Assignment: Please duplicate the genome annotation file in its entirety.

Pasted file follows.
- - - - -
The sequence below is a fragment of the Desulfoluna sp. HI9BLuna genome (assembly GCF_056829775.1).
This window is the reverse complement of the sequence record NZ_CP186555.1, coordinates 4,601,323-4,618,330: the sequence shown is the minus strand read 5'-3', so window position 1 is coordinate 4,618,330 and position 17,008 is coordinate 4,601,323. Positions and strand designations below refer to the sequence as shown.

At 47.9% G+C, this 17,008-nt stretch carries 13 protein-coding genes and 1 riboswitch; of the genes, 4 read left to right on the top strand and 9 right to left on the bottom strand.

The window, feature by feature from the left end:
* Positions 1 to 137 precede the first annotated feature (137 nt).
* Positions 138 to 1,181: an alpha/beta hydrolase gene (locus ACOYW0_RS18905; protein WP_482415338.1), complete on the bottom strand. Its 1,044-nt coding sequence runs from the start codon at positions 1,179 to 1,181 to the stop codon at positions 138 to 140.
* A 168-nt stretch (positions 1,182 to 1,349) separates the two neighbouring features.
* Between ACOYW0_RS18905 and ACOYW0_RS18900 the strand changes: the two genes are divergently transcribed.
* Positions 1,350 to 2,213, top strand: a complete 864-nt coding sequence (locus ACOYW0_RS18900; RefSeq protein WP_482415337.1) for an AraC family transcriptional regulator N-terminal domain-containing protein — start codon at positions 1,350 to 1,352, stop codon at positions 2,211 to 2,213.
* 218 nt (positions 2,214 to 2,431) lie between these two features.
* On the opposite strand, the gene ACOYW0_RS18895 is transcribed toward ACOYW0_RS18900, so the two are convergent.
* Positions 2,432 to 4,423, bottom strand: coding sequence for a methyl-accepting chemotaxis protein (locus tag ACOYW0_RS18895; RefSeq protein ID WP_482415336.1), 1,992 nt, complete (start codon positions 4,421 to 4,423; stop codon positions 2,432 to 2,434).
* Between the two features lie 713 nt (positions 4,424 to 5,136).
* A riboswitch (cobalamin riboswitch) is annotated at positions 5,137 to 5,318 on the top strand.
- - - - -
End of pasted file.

The sequence below is a fragment of the Desulfoluna sp. HI9BLuna genome (assembly GCF_056829775.1).
This window is the reverse complement of the sequence record NZ_CP186555.1, coordinates 4,601,323-4,618,330: the sequence shown is the minus strand read 5'-3', so window position 1 is coordinate 4,618,330 and position 17,008 is coordinate 4,601,323. Positions and strand designations below refer to the sequence as shown.

At 47.9% G+C, this 17,008-nt stretch carries 13 protein-coding genes and 1 riboswitch; of the genes, 4 read left to right on the top strand and 9 right to left on the bottom strand.

The window, feature by feature from the left end:
* Positions 1 to 137 precede the first annotated feature (137 nt).
* Positions 138 to 1,181: an alpha/beta hydrolase gene (locus ACOYW0_RS18905; protein WP_482415338.1), complete on the bottom strand. Its 1,044-nt coding sequence runs from the start codon at positions 1,179 to 1,181 to the stop codon at positions 138 to 140.
* A 168-nt stretch (positions 1,182 to 1,349) separates the two neighbouring features.
* Between ACOYW0_RS18905 and ACOYW0_RS18900 the strand changes: the two genes are divergently transcribed.
* Positions 1,350 to 2,213, top strand: a complete 864-nt coding sequence (locus ACOYW0_RS18900; RefSeq protein WP_482415337.1) for an AraC family transcriptional regulator N-terminal domain-containing protein — start codon at positions 1,350 to 1,352, stop codon at positions 2,211 to 2,213.
* 218 nt (positions 2,214 to 2,431) lie between these two features.
* On the opposite strand, the gene ACOYW0_RS18895 is transcribed toward ACOYW0_RS18900, so the two are convergent.
* Positions 2,432 to 4,423, bottom strand: coding sequence for a methyl-accepting chemotaxis protein (locus tag ACOYW0_RS18895; RefSeq protein ID WP_482415336.1), 1,992 nt, complete (start codon positions 4,421 to 4,423; stop codon positions 2,432 to 2,434).
* Between the two features lie 713 nt (positions 4,424 to 5,136).
* A riboswitch (cobalamin riboswitch) is annotated at positions 5,137 to 5,318 on the top strand.